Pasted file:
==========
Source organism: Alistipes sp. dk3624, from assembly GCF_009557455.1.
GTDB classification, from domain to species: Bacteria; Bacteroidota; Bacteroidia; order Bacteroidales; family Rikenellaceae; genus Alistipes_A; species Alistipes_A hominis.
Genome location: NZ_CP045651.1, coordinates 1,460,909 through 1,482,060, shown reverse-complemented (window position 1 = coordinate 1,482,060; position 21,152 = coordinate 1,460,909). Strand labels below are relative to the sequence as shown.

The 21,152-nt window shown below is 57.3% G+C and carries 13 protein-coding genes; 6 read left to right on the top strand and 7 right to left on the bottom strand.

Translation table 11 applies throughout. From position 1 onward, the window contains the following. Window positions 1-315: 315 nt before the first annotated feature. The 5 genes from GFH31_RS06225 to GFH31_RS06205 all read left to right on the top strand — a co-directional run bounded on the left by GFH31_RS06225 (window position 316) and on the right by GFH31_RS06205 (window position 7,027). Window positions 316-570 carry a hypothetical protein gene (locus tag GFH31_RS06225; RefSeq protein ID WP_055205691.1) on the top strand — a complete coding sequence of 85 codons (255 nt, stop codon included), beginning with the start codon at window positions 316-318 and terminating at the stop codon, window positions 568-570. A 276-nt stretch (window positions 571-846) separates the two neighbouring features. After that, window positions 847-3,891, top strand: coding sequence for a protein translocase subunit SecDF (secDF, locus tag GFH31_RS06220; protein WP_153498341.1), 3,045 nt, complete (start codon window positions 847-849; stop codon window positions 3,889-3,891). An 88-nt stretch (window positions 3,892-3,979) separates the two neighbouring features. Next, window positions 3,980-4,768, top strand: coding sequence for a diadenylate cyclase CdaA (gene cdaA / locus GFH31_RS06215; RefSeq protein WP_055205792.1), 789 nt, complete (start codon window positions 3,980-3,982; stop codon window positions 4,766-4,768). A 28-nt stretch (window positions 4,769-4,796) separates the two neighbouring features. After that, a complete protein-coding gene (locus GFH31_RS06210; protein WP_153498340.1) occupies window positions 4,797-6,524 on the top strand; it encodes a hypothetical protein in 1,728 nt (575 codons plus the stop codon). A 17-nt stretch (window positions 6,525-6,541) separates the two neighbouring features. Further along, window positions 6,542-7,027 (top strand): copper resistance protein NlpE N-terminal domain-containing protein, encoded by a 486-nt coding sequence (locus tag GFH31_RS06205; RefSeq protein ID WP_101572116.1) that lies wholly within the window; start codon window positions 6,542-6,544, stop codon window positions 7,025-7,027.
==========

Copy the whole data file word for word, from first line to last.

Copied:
Source organism: Alistipes sp. dk3624, from assembly GCF_009557455.1.
GTDB classification, from domain to species: Bacteria; Bacteroidota; Bacteroidia; order Bacteroidales; family Rikenellaceae; genus Alistipes_A; species Alistipes_A hominis.
Genome location: NZ_CP045651.1, coordinates 1,460,909 through 1,482,060, shown reverse-complemented (window position 1 = coordinate 1,482,060; position 21,152 = coordinate 1,460,909). Strand labels below are relative to the sequence as shown.

The 21,152-nt window shown below is 57.3% G+C and carries 13 protein-coding genes; 6 read left to right on the top strand and 7 right to left on the bottom strand.

Translation table 11 applies throughout. From position 1 onward, the window contains the following. Window positions 1-315: 315 nt before the first annotated feature. The 5 genes from GFH31_RS06225 to GFH31_RS06205 all read left to right on the top strand — a co-directional run bounded on the left by GFH31_RS06225 (window position 316) and on the right by GFH31_RS06205 (window position 7,027). Window positions 316-570 carry a hypothetical protein gene (locus tag GFH31_RS06225; RefSeq protein ID WP_055205691.1) on the top strand — a complete coding sequence of 85 codons (255 nt, stop codon included), beginning with the start codon at window positions 316-318 and terminating at the stop codon, window positions 568-570. A 276-nt stretch (window positions 571-846) separates the two neighbouring features. After that, window positions 847-3,891, top strand: coding sequence for a protein translocase subunit SecDF (secDF, locus tag GFH31_RS06220; protein WP_153498341.1), 3,045 nt, complete (start codon window positions 847-849; stop codon window positions 3,889-3,891). An 88-nt stretch (window positions 3,892-3,979) separates the two neighbouring features. Next, window positions 3,980-4,768, top strand: coding sequence for a diadenylate cyclase CdaA (gene cdaA / locus GFH31_RS06215; RefSeq protein WP_055205792.1), 789 nt, complete (start codon window positions 3,980-3,982; stop codon window positions 4,766-4,768). A 28-nt stretch (window positions 4,769-4,796) separates the two neighbouring features. After that, a complete protein-coding gene (locus GFH31_RS06210; protein WP_153498340.1) occupies window positions 4,797-6,524 on the top strand; it encodes a hypothetical protein in 1,728 nt (575 codons plus the stop codon). A 17-nt stretch (window positions 6,525-6,541) separates the two neighbouring features. Further along, window positions 6,542-7,027 (top strand): copper resistance protein NlpE N-terminal domain-containing protein, encoded by a 486-nt coding sequence (locus tag GFH31_RS06205; RefSeq protein ID WP_101572116.1) that lies wholly within the window; start codon window positions 6,542-6,544, stop codon window positions 7,025-7,027.